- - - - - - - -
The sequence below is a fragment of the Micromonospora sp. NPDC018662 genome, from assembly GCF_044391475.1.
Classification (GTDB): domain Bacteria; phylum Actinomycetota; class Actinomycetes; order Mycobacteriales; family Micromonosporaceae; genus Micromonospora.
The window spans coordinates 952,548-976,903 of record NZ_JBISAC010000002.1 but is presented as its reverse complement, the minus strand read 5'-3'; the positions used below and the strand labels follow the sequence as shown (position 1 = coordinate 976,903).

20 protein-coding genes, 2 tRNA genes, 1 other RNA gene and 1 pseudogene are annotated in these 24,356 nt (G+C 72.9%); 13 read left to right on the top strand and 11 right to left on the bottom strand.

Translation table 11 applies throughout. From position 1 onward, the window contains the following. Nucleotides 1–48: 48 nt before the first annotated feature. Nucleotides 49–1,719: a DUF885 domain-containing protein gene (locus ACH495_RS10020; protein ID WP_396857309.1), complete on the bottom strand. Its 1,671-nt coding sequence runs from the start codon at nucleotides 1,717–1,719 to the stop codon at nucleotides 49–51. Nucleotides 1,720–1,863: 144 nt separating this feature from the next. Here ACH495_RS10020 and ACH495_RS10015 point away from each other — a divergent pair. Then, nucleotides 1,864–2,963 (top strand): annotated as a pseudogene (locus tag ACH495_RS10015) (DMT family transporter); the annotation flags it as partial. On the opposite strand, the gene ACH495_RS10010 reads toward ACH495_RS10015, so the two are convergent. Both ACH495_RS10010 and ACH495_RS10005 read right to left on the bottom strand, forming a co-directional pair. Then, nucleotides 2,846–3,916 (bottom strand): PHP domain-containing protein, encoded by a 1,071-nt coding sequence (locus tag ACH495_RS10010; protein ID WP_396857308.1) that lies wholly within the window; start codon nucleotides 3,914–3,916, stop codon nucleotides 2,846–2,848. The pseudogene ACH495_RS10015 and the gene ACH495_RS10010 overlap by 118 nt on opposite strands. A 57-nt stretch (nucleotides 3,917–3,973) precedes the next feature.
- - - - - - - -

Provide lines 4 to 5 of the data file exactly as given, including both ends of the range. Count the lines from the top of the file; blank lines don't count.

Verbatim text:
20 protein-coding genes, 2 tRNA genes, 1 other RNA gene and 1 pseudogene are annotated in these 24,356 nt (G+C 72.9%); 13 read left to right on the top strand and 11 right to left on the bottom strand.

Translation table 11 applies throughout. From position 1 onward, the window contains the following. Nucleotides 1–48: 48 nt before the first annotated feature. Nucleotides 49–1,719: a DUF885 domain-containing protein gene (locus ACH495_RS10020; protein ID WP_396857309.1), complete on the bottom strand. Its 1,671-nt coding sequence runs from the start codon at nucleotides 1,717–1,719 to the stop codon at nucleotides 49–51. Nucleotides 1,720–1,863: 144 nt separating this feature from the next. Here ACH495_RS10020 and ACH495_RS10015 point away from each other — a divergent pair. Then, nucleotides 1,864–2,963 (top strand): annotated as a pseudogene (locus tag ACH495_RS10015) (DMT family transporter); the annotation flags it as partial. On the opposite strand, the gene ACH495_RS10010 reads toward ACH495_RS10015, so the two are convergent. Both ACH495_RS10010 and ACH495_RS10005 read right to left on the bottom strand, forming a co-directional pair. Then, nucleotides 2,846–3,916 (bottom strand): PHP domain-containing protein, encoded by a 1,071-nt coding sequence (locus tag ACH495_RS10010; protein ID WP_396857308.1) that lies wholly within the window; start codon nucleotides 3,914–3,916, stop codon nucleotides 2,846–2,848. The pseudogene ACH495_RS10015 and the gene ACH495_RS10010 overlap by 118 nt on opposite strands. A 57-nt stretch (nucleotides 3,917–3,973) precedes the next feature.